Tim Holloway wrote:However, I believe that - taking the implicit communication into account - C can be 100% certain. [...] Assuming everything goes according to the theoretical rules and none of the real-world exceptions we're discussed apply.

Well, that's the rub. Those things weren't stated, so I'd argue C's not 100% certain. I've argued C should still act, without that certainty. But he can't be 100% certain without those unstated assumptions.

Here's another one: how much time does C need to achieve this alleged 100% certainty? If the deadline is in 10 minutes, and it's a life-and-death situation, isn't it possible D's silence is just because he's weighing options, making sure he hasn't made a mistake? Alternately, would 10 seconds have been enough? How about 1 second? What's the cutoff for achieving 100% certainty here?


Which is where the trickery comes in. The entirety of the puzzle tells you that none of the above happened - C deduced the answer after 1 second and didn't get shot. The puzzle therefore consists both of the specifications of the puzzle and the meta-information which appears to follow the puzzle, but is in fact, part of the puzzle.
Mike Okri
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Joined: Jun 22, 2011
Posts: 83
Tim Holloway wrote:I don't know how much "out of the box" this is.

I'm pretty sure that a puzzle like this is not designed for people of your calibre. I'm sure that a puzzle like this is designed to test whether a young programmer has the potential to blossom into a senior programmer with strong analytical skills. This puzzle will test whether he is clever enough to realize that lack of information is information. Not many young programmers are able to do this.
Tim Holloway
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Joined: Jun 25, 2001
Posts: 16142
    
  21

Mike Okri wrote:
Tim Holloway wrote:I don't know how much "out of the box" this is.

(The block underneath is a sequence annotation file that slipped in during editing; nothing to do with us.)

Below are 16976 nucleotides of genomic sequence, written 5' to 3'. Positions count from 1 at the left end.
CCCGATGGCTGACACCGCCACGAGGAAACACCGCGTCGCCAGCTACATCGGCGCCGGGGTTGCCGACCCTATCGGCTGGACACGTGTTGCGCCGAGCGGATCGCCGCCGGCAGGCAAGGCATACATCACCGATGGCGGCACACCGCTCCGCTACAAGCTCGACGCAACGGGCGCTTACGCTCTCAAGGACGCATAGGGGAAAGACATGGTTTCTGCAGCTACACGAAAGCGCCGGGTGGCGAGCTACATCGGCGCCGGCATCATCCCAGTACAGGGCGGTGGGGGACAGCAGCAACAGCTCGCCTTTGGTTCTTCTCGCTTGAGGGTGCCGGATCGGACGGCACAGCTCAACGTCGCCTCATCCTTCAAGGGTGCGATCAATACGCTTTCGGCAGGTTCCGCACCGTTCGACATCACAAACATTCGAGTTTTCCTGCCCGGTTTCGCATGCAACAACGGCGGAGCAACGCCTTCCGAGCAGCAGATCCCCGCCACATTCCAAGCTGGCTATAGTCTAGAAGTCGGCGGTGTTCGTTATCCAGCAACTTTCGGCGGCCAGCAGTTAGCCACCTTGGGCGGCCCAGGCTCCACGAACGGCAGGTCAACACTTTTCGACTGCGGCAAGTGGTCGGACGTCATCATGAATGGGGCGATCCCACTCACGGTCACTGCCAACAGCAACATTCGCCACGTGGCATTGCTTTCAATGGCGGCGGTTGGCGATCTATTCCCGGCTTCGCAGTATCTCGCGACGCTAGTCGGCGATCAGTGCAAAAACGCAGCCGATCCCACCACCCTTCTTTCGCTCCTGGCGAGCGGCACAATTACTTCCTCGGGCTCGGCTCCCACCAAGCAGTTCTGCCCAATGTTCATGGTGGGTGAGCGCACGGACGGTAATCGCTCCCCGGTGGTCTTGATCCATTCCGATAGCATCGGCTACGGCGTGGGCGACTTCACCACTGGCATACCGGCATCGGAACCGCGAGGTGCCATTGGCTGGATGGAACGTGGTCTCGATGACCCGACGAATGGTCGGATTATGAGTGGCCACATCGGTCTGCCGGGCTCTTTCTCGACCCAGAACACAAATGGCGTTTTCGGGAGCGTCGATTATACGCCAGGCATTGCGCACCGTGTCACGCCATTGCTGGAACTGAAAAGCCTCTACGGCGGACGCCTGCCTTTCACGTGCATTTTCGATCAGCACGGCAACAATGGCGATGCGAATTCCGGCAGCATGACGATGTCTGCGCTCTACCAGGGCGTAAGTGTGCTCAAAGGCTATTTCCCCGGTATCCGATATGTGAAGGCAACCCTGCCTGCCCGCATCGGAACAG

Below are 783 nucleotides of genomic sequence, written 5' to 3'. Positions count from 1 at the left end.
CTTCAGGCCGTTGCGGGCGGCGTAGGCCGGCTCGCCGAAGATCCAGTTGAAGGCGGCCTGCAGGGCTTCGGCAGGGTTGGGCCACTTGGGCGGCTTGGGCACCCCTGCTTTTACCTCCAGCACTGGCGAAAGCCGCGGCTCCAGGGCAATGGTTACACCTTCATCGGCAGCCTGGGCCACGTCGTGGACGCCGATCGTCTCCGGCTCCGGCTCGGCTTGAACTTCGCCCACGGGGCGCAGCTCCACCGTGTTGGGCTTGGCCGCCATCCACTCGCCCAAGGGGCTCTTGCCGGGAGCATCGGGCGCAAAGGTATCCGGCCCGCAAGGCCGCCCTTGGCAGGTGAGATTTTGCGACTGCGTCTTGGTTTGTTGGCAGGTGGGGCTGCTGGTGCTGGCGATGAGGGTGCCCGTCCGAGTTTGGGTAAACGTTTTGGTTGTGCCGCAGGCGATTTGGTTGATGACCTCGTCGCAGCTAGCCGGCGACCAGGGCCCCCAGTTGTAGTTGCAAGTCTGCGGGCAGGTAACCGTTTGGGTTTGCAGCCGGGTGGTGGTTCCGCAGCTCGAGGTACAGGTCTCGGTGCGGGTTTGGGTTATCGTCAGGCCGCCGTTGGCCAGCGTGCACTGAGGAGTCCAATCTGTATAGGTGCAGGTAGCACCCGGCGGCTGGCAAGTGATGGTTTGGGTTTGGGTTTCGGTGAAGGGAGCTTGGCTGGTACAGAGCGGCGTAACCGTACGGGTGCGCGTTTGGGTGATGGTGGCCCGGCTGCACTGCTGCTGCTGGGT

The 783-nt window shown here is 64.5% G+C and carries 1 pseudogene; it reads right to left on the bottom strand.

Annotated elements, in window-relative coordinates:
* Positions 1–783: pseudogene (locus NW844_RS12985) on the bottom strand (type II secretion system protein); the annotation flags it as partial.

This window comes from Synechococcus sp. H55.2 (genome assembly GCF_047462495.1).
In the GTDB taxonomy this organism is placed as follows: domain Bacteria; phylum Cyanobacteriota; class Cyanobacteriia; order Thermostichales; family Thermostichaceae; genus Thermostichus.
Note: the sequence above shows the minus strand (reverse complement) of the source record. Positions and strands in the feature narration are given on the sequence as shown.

I'm pretty sure that a puzzle like this is not designed for people of your calibre. I'm sure that a puzzle like this is designed to test whether a young programmer has the potential to blossom into a senior programmer with strong analytical skills. This puzzle will test whether he is clever enough to realize that lack of information is information. Not many young programmers are able to do this.


I wouldn't count in it. Doing it was what got me into trouble when I was a young twerp.

It still gets me into trouble. The boss gets angry and say "Just Git 'er Dun!"
Matthew Brown
Bartender

Joined: Apr 06, 2010
Posts: 4422
    
    8

Bear Bibeault wrote:I'll disagree on both counts. I would not have been able to come up with the answer, and I think I'm reasonably intelligent, and few people I've worked with find me a nightmare to work with. In fact, many jobs have been with former coworkers who wanted to work with me again.


I was being flippant, I admit. But I'll also admit to being a little surprised. Maybe it's because I am familiar with questions like this, but I thought it was fairly obvious what the problem was intended to be, even if it's possible to tear apart precisely how it was stated (as has been demonstrated). And once you know what the problem is intended to be, I don't think it's all that difficult.

So what I was really talking about was someone who understands precisely what they meant, and knows the solution, but still refuses to cooperate. I can be as pedantic as the next person...but I'd never dream of doing it in an interview! Precise, yes, not pedantic. And I think there's a middle ground of answering the question as intended while pointing out the flaws, if you insist on doing that.
Bert Bates
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Joined: Oct 14, 2002
Posts: 8829
    
    5
When I'm interviewing, I don't rely on any single line of questioning. So such a puzzle "could" demonstrate a candidate's ability for lateral thinking. But I would never make or break a candidate because of one puzzle - it's just more data...


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subject: Can you spot the fallacy?